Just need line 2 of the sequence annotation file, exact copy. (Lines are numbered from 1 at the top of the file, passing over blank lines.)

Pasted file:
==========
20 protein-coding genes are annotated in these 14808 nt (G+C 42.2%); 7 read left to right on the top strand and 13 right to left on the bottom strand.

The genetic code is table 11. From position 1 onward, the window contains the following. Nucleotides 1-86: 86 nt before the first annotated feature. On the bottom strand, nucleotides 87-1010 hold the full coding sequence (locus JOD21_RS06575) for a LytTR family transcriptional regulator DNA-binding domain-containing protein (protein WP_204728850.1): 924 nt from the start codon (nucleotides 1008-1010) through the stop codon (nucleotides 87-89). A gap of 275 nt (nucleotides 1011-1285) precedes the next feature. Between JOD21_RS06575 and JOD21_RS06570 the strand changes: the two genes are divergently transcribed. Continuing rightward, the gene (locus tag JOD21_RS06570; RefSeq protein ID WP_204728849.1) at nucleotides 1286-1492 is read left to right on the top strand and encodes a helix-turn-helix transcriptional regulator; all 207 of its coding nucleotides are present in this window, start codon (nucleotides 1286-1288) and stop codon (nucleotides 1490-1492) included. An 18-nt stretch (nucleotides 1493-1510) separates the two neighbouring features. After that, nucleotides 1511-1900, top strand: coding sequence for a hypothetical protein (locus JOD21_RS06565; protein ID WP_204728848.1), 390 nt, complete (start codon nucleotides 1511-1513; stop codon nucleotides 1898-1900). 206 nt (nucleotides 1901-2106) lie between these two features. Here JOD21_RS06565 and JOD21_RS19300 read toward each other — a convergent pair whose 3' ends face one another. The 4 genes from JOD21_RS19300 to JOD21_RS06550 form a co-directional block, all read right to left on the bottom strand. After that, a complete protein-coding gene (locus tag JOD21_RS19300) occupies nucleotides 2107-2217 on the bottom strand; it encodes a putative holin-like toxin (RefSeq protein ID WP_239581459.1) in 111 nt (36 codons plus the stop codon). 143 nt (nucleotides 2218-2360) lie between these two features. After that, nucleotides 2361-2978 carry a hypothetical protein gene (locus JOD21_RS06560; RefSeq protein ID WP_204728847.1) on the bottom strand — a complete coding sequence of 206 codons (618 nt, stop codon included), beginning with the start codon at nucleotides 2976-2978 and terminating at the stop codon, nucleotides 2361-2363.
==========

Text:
The genetic code is table 11. From position 1 onward, the window contains the following. Nucleotides 1-86: 86 nt before the first annotated feature. On the bottom strand, nucleotides 87-1010 hold the full coding sequence (locus JOD21_RS06575) for a LytTR family transcriptional regulator DNA-binding domain-containing protein (protein WP_204728850.1): 924 nt from the start codon (nucleotides 1008-1010) through the stop codon (nucleotides 87-89). A gap of 275 nt (nucleotides 1011-1285) precedes the next feature. Between JOD21_RS06575 and JOD21_RS06570 the strand changes: the two genes are divergently transcribed. Continuing rightward, the gene (locus tag JOD21_RS06570; RefSeq protein ID WP_204728849.1) at nucleotides 1286-1492 is read left to right on the top strand and encodes a helix-turn-helix transcriptional regulator; all 207 of its coding nucleotides are present in this window, start codon (nucleotides 1286-1288) and stop codon (nucleotides 1490-1492) included. An 18-nt stretch (nucleotides 1493-1510) separates the two neighbouring features. After that, nucleotides 1511-1900, top strand: coding sequence for a hypothetical protein (locus JOD21_RS06565; protein ID WP_204728848.1), 390 nt, complete (start codon nucleotides 1511-1513; stop codon nucleotides 1898-1900). 206 nt (nucleotides 1901-2106) lie between these two features. Here JOD21_RS06565 and JOD21_RS19300 read toward each other — a convergent pair whose 3' ends face one another. The 4 genes from JOD21_RS19300 to JOD21_RS06550 form a co-directional block, all read right to left on the bottom strand. After that, a complete protein-coding gene (locus tag JOD21_RS19300) occupies nucleotides 2107-2217 on the bottom strand; it encodes a putative holin-like toxin (RefSeq protein ID WP_239581459.1) in 111 nt (36 codons plus the stop codon). 143 nt (nucleotides 2218-2360) lie between these two features. After that, nucleotides 2361-2978 carry a hypothetical protein gene (locus JOD21_RS06560; RefSeq protein ID WP_204728847.1) on the bottom strand — a complete coding sequence of 206 codons (618 nt, stop codon included), beginning with the start codon at nucleotides 2976-2978 and terminating at the stop codon, nucleotides 2361-2363.